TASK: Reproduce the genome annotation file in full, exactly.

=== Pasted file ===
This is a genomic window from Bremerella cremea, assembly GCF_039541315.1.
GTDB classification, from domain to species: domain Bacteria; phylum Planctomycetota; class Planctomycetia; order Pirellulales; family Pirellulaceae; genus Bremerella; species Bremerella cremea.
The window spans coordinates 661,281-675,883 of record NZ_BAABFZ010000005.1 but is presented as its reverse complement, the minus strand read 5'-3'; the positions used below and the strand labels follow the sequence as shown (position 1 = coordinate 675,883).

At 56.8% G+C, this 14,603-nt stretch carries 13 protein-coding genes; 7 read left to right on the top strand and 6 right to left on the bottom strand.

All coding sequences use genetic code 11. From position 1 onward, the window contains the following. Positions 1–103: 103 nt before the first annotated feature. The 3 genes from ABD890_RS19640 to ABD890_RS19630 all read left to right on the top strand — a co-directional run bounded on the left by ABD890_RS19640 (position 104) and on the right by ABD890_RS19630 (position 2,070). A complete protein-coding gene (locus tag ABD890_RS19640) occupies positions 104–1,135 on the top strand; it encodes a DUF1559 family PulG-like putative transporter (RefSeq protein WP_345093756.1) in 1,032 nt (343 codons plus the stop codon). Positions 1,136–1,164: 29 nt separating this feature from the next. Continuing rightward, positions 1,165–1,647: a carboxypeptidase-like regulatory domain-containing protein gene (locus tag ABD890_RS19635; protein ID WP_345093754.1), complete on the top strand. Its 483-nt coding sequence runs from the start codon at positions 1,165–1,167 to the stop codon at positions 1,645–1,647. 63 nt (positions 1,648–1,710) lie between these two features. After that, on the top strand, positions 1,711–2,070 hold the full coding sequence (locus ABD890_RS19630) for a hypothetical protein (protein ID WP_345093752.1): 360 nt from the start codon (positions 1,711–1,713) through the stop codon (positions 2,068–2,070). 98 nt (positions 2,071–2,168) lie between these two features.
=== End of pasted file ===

This is a genomic window from Bremerella cremea, assembly GCF_039541315.1.
GTDB classification, from domain to species: domain Bacteria; phylum Planctomycetota; class Planctomycetia; order Pirellulales; family Pirellulaceae; genus Bremerella; species Bremerella cremea.
The window spans coordinates 661,281-675,883 of record NZ_BAABFZ010000005.1 but is presented as its reverse complement, the minus strand read 5'-3'; the positions used below and the strand labels follow the sequence as shown (position 1 = coordinate 675,883).

At 56.8% G+C, this 14,603-nt stretch carries 13 protein-coding genes; 7 read left to right on the top strand and 6 right to left on the bottom strand.

All coding sequences use genetic code 11. From position 1 onward, the window contains the following. Positions 1–103: 103 nt before the first annotated feature. The 3 genes from ABD890_RS19640 to ABD890_RS19630 all read left to right on the top strand — a co-directional run bounded on the left by ABD890_RS19640 (position 104) and on the right by ABD890_RS19630 (position 2,070). A complete protein-coding gene (locus tag ABD890_RS19640) occupies positions 104–1,135 on the top strand; it encodes a DUF1559 family PulG-like putative transporter (RefSeq protein WP_345093756.1) in 1,032 nt (343 codons plus the stop codon). Positions 1,136–1,164: 29 nt separating this feature from the next. Continuing rightward, positions 1,165–1,647: a carboxypeptidase-like regulatory domain-containing protein gene (locus tag ABD890_RS19635; protein ID WP_345093754.1), complete on the top strand. Its 483-nt coding sequence runs from the start codon at positions 1,165–1,167 to the stop codon at positions 1,645–1,647. 63 nt (positions 1,648–1,710) lie between these two features. After that, on the top strand, positions 1,711–2,070 hold the full coding sequence (locus ABD890_RS19630) for a hypothetical protein (protein ID WP_345093752.1): 360 nt from the start codon (positions 1,711–1,713) through the stop codon (positions 2,068–2,070). 98 nt (positions 2,071–2,168) lie between these two features.